The Arkansas Patriot is a conservative organization dedicated to equipping citizens with the truth, insuring transparent government, and encouraging citizens to question their government boldly. Contact The Patriot at arkansaspatriot@gmail.com

Arguments for the White County Bypass Tax (And the Fallacies Therein)

Now that I’ve provided some factual information about the structure of the proposed “bypass tax” in White County, I think it is important to present some of the arguments/agendas at work in this debate.  From my perspective, there are a few schools of thought.

First, it is important to clarify that there are really two debates happening here–and the local governments have successfully muddled them into one large cesspool in order to advance their agenda.

The two issues at hand:  1. Do we want/need a bypass?  And 2. Do we want/need a tax to pay for it?

Some are claiming that it would be irresponsible to not pass the tax and build the bypass because we would be “missing out on an opportunity to receive ‘free money’ from the state.”  This is logic truly lost on me.  There is no such thing as free money.  Not only will the money come with countless strings attached, it is our money to begin with.

Furthermore, we should not allow any amount of bribery or persuasion from the state or federal government to dictate how we conduct our business here at the local level.  If we do not have the money for this project, we should not do it.  And raising taxes so we can get “free money” is reckless and irresponsible.

Those in city governments across the county see this tax as an opportunity to stuff their city’s coffers.  Remember, half of the projected revenue from the tax (approximately $9 million) will be redistributed to the cities on a per capita basis.  More free money!

Then there are the rumors are floating around the city of Searcy that their additional $3 million in revenue will be used to set up an aquatic center fund.  I can’t verify this and city officials will deny it, but it’s out there.  The local newspaper is now reporting that the Searcy City Council will formally declare their support for the tax.  They just can’t help themselves.  They know they cannot get a tax passed on their own–voters in Searcy have voted down tax increases twice in recent years–so they’ve convinced the county to do their bidding for them.  Are Searcy politicians using the county government (and taxpayers) to advance their tax-hiking agenda?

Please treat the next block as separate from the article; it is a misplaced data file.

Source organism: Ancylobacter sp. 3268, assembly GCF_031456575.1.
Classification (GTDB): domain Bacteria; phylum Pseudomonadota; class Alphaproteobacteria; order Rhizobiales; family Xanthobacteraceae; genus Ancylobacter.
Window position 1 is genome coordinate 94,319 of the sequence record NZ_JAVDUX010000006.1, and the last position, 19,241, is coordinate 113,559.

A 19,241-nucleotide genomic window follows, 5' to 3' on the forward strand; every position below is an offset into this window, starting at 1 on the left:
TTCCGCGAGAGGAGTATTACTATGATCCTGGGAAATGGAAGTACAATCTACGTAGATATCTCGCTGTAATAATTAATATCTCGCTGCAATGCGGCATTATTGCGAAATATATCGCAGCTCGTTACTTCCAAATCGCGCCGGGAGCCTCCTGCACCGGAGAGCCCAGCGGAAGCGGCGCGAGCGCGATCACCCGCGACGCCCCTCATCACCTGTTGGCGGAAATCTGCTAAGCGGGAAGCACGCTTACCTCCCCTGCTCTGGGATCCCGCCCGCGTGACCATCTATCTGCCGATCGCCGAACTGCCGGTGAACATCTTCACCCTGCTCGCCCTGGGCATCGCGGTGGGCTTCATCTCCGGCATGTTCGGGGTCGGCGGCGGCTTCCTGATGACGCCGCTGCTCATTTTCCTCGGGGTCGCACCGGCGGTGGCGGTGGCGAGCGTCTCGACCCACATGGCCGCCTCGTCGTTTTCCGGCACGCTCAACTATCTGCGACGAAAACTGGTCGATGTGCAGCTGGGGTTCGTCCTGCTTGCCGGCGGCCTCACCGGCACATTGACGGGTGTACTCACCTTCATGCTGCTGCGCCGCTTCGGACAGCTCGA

Haven’t the people of Searcy made it clear that they don’t want to pay higher taxes?  And aren’t these the same politicians who supported the A&P Tax because it was a “participatory tax, not a tax on everything?”   Breaking news: the bypass tax is a tax on everything.

Another school of thought is declaring that this bypass “will be GREAT for businesses!”  But since when is raising taxes good for businesses?  And as for the merits of the bypass, I can see where it will create potential for future economic growth as Searcy expands, but right now, our businesses are struggling.  After all, we are in a serious recession.  Is this a reasonable time to even consider raising taxes?  I think not.

Just a few weeks ago, Yarnell’s closed its doors and put several hundred employees out of work.  Is this really the time to start diverting traffic away from our businesses?  Or a prudent time to suck $18 million out of our local economy?

There are arguments that can be made for and against the bypass–there is validity in both sides of this issue.  But how can we possibly consider raising taxes to do it?  These politicians love taxes and they seem to think they have been elected to raise them.

The appetite of government is insatiable.  Bureaucrats will never stop asking for more money from taxpayers–will we stop giving it?

Nicholas Horton is the Editor of The Arkansas Patriot & former Searcy City Council candidate.  He owns & operates Horton’s Lawn Care in Searcy.  In his spare time, he volunteers for various political causes.  Contact Nicholas at arkansaspatriot@gmail.com & follow him on Twitter.

Searcy Mayor Changes Course, Commends Nutter For Appointments


Thank you for your willingness to serve on this A & P Refunding Committee.  When I’ve requested you to serve on Council Committees in the past your schedule seemed to prohibit your participation.  I’m glad to see you could find the time.

I disagree with your statement regarding the city’s unwillingness to listen to citizen input, as the City held a public hearing for that specific purpose, as well as hearing from constituents on an individual basis.

It is refreshing to see that you have willingly included non-City of Searcy residents to be on this committee, knowing that you have resisted similar situations in the past regarding other standing committees of the City.

I am looking forward to hearing the recommendations of the committee when presented to the full Council for their consideration.  I am confident the eight elected city council members will make a fair and reasonable decision whether to accept or deny in full or in part.

If any of the listed individuals you have mentioned decline to serve, I might have some suggestions for inclusion.